Engamba, Yann

Yann Engamba

Yann Fredrick Engamba, 20, will serve time in prison over the holidays for the next three years for charges in a 2018 crash that killed a 17-year-old, District Attorney Shannon Wallace announced Thursday.

Engamba, then a student at Creekview High School, was driving three of his classmates Nov. 27, 2018 on Old Orange Mill Road when he veered off the side of the road, striking a tree. Witnesses said he had been driving his 2003 Infiniti G35 recklessly, not maintaining his lane.


Stephen Smith

Stephen "Stevie" Smith, who was on the Creekview track team with Engamba, died in the crash. Another 17-year-old, Chase Burr, was seriously injured.

Engamba pleaded guilty to homicide by vehicle in the first degree, serious injury by vehicle and reckless driving.

“On November 27, 2018, three young people made the decision to climb into Engamba’s car and take a ride, never expecting Engamba to put their lives in danger,” prosecutor David Holmes, deputy chief assistant district attorney, said in a statement. “Instead of exercising due care to his passengers, Engamba chose to speed and drive recklessly. His actions led to a collision that ended the life of a promising young man and severely injured another.”

During the two-day Zoom hearing in March, family and friends described Smith as someone who had a zest for life, who always saw the positive in others, and who looked out for his sisters and his friends. They showed they still carry grief and pain from his death.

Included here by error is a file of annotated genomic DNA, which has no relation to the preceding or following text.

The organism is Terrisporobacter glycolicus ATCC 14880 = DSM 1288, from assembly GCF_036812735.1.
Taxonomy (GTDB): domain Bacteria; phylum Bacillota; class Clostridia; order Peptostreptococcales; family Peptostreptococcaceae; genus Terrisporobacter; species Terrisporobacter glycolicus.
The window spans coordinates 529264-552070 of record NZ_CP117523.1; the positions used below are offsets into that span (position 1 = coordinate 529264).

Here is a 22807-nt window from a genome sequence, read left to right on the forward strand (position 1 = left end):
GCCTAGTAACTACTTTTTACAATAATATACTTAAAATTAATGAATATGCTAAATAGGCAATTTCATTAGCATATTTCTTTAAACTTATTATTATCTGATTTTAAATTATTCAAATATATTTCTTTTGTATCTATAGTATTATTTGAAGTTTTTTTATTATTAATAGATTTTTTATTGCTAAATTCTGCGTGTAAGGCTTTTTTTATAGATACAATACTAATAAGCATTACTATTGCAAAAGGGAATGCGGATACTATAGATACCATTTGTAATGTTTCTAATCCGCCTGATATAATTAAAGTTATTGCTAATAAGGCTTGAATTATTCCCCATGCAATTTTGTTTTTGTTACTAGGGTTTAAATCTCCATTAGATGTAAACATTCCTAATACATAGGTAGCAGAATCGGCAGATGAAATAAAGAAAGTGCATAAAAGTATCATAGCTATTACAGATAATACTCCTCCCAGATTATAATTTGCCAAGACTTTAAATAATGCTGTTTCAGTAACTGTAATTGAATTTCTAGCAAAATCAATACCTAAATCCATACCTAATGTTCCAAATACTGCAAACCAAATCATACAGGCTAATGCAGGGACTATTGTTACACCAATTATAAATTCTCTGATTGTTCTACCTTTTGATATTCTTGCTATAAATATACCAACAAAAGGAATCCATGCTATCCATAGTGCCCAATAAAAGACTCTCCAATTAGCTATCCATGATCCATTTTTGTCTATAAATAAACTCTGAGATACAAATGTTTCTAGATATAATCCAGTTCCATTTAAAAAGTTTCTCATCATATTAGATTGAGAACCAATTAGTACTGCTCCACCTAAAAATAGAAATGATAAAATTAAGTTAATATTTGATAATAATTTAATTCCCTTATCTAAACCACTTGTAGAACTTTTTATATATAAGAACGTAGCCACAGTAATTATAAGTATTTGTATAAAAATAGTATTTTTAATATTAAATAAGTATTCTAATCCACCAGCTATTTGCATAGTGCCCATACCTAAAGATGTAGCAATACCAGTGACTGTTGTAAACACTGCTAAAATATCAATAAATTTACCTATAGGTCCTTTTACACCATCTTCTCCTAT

Witnesses also said Burr's injuries left him no longer able to compete in track and field, ending his dream of someday being an Olympic athlete.

Cherokee County Superior Court Judge David Cannon Jr. sentenced the Engamba to 15 years, with one year to serve in the Cherokee County adult detention center and the remainder to serve on probation. Specifically, defendant will serve about 40 days in custody each year for the next three years, from the Tuesday before Thanksgiving through Jan. 3 of the following year.

Engamba must also perform 2,400 hours of community service, pay restitution, have no contact with the victims’ friends or family members, avoid drug and alcohol use, not possess firearms, complete a DUI risk reduction course and a defensive driving course, and submit to random drug screenings.

Cannon said the sentencing ensures that Engamba will not be able to spend holidays at home or celebrate New Year’s Eve for the next three years. The judge said he also wanted to ensure that the defendant spent the anniversary of the crash in custody.

“This was an unnecessary tragedy. A young life with so much promise was lost, and another life was permanently altered,” Wallace said. “Our hope is that other drivers will see that reckless decision making behind the wheel can lead to loss of life and will think before acting in such a way.”

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Shannon Ballew is the managing editor at the Cherokee Tribune and the Cherokee Ledger-News. She is a graduate of Young Harris College and lives in unincorporated Woodstock.

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